This month, McDonald’s announced it is ready to start rolling out its new ‘McPlant’ meat-free burger when “markets are ready”.
This has led some to speculate the burger will see its debut some time in early 2021, as more countries show ever-promising vaccine results and the likelihood of a return to normality increases. Excuse the pun – there may well be an appetite for change.
Although the company has not confirmed who will be providing its patties, Beyond Meat, another plant-based patty producer, has claimed it co-created the burger with McDonald’s.
Earlier this month – coincidentally – I also tried my first Beyond Meat burger, which is shamelessly pictured below:
Though there was a slightly different taste, the burger was amazingly convincing, especially in the way it cooked. I finished my meal asking myself why more fast-food chains don’t have the gall to just replace their popular burgers with meat-free substitutes; who buys a McDonald’s for the quality of the meat?
If each town had a cow that they slaughtered each winter and ate as part of a great feast, the world wouldn’t have a problem. Here is the rub which those who have a concern for climate change, but enjoy meat face. We live in a world where the US has imported 1,065,942 tonnes of beef in 2020, with the UK importing some 190,000 tonnes itself.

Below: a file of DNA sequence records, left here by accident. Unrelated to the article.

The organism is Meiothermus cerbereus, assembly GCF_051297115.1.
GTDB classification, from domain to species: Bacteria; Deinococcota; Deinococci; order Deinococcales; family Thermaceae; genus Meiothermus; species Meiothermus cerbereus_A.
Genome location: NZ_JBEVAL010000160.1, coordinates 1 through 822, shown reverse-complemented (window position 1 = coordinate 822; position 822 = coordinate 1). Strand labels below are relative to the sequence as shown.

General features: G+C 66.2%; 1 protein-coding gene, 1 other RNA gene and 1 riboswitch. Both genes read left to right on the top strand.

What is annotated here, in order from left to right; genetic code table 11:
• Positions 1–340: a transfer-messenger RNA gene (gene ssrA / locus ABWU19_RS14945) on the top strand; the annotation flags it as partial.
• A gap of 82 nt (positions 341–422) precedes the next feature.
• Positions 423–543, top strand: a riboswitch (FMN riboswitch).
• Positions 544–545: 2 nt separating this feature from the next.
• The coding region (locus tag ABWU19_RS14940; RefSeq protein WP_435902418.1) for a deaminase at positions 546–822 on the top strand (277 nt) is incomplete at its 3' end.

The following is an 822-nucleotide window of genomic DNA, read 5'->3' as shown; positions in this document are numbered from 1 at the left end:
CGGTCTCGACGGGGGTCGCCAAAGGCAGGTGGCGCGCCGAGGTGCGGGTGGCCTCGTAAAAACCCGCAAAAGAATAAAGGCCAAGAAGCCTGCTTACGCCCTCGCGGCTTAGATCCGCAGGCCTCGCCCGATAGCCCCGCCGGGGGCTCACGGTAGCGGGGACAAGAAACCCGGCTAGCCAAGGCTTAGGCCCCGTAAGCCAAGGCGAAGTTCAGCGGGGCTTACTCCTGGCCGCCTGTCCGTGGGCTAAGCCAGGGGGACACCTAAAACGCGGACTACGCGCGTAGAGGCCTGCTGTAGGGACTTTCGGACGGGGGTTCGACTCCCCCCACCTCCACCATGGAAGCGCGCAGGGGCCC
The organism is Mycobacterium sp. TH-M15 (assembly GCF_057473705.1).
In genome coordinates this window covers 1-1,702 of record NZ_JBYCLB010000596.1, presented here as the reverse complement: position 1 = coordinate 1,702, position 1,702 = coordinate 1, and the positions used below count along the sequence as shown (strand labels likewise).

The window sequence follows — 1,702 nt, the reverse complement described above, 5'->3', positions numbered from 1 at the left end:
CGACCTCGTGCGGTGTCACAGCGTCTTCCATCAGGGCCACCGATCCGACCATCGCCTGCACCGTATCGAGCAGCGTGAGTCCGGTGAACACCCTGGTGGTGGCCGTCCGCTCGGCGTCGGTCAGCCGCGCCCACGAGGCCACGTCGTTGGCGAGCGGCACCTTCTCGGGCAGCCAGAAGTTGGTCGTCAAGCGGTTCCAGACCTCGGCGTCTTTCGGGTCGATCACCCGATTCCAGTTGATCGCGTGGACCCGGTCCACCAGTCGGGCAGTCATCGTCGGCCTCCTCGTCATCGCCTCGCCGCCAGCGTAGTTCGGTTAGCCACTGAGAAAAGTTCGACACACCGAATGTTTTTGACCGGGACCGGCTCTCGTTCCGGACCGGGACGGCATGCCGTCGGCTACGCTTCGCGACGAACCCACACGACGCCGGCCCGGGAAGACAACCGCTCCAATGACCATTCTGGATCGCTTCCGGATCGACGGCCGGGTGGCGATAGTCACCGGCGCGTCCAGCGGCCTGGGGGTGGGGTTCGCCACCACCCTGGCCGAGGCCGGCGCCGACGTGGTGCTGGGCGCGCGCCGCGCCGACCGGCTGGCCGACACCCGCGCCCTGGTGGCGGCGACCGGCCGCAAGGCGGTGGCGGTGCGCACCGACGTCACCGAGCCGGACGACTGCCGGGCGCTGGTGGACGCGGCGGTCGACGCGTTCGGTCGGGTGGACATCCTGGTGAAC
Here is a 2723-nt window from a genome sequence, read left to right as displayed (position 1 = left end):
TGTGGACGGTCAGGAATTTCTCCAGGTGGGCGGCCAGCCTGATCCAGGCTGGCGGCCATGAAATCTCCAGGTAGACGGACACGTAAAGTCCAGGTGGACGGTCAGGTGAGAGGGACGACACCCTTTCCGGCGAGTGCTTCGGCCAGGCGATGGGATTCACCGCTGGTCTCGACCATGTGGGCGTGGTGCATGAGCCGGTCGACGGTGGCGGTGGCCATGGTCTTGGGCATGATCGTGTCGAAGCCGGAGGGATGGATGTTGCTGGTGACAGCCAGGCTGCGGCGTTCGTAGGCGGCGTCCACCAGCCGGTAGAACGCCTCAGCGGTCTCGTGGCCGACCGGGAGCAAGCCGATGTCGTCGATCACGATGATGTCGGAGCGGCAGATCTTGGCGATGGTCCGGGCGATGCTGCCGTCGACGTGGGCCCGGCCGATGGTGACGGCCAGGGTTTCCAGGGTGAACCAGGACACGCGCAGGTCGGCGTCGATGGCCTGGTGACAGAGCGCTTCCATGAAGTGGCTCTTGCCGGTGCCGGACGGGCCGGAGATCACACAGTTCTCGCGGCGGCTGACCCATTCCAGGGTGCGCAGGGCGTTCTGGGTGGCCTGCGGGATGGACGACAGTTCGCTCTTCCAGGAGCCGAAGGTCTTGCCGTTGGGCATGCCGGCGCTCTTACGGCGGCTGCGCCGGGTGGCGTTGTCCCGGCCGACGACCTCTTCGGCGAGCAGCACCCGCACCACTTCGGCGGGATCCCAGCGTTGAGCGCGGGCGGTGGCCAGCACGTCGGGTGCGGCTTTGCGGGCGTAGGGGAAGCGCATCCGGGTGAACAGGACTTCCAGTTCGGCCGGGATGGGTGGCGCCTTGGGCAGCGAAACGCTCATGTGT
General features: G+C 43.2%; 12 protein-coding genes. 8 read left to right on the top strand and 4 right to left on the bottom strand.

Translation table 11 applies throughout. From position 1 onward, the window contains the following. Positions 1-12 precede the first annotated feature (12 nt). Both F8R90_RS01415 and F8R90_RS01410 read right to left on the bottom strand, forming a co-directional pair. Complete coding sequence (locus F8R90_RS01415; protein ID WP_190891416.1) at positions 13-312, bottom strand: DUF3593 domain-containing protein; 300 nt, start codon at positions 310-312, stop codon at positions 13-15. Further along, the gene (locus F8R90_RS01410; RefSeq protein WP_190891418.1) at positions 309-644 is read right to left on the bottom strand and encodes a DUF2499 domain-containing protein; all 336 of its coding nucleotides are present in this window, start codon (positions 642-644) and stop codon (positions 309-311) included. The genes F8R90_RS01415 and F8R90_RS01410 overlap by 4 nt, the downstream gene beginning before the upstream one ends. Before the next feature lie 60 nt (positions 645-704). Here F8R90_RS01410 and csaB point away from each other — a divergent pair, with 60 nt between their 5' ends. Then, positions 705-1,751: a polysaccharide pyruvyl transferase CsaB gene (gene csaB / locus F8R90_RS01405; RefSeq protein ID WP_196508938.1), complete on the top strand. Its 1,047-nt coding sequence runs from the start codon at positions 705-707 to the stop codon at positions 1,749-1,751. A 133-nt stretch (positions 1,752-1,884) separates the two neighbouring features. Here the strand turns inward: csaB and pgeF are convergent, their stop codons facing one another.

The story of meat-induced deforestation doesn’t need to be retold at this point; it’s clear that our vast overconsumption of meat isn’t doing the planet any favours. Both the livestock and their feed take up huge swarths of overseas land and deprive natural species from flourishing.
Of all our cuisines, surely the fast-food industry should be the ones spearheading the change in this space. The sheer scale of the organisations like McDonald’s championing a meat-free burger a could have a real impact on the way we look at our relationship with meat, where we enjoy quality correctly priced local produce. It is a win win win for our farmers, taste buds and the climate.
Talking even to my grandparents about their childhoods, just one or two generations back, meat was seen more of luxury to be savoured, not a necessity in every dish. Perhaps in the future we might adopt a similar viewpoint – we now have the option to make convincing substitutes, so why not save the proper stuff for the special occasions?
The fast food giant this week confirmed it was now ready to start rolling out the McPlant when “markets are ready” – with the expectation some countries would launch the meat alternative product in 2021.